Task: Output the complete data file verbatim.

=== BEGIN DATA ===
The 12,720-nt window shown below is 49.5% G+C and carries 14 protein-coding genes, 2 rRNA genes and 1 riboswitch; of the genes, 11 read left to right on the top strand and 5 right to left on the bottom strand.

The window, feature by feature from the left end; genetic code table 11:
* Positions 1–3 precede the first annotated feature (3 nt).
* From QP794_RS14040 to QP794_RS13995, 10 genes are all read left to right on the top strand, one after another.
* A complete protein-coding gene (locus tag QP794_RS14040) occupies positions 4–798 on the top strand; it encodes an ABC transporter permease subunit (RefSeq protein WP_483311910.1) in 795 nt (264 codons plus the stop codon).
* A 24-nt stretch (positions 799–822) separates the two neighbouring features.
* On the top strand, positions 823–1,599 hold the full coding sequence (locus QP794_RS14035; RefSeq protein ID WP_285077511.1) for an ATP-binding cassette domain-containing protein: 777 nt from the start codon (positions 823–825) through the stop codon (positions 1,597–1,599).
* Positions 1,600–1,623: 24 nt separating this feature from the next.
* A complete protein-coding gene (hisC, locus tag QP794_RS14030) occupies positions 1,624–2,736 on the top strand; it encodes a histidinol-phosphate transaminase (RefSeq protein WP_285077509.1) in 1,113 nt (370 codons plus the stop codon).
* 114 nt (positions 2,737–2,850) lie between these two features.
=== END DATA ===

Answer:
The 12,720-nt window shown below is 49.5% G+C and carries 14 protein-coding genes, 2 rRNA genes and 1 riboswitch; of the genes, 11 read left to right on the top strand and 5 right to left on the bottom strand.

The window, feature by feature from the left end; genetic code table 11:
* Positions 1–3 precede the first annotated feature (3 nt).
* From QP794_RS14040 to QP794_RS13995, 10 genes are all read left to right on the top strand, one after another.
* A complete protein-coding gene (locus tag QP794_RS14040) occupies positions 4–798 on the top strand; it encodes an ABC transporter permease subunit (RefSeq protein WP_483311910.1) in 795 nt (264 codons plus the stop codon).
* A 24-nt stretch (positions 799–822) separates the two neighbouring features.
* On the top strand, positions 823–1,599 hold the full coding sequence (locus QP794_RS14035; RefSeq protein ID WP_285077511.1) for an ATP-binding cassette domain-containing protein: 777 nt from the start codon (positions 823–825) through the stop codon (positions 1,597–1,599).
* Positions 1,600–1,623: 24 nt separating this feature from the next.
* A complete protein-coding gene (hisC, locus tag QP794_RS14030) occupies positions 1,624–2,736 on the top strand; it encodes a histidinol-phosphate transaminase (RefSeq protein WP_285077509.1) in 1,113 nt (370 codons plus the stop codon).
* 114 nt (positions 2,737–2,850) lie between these two features.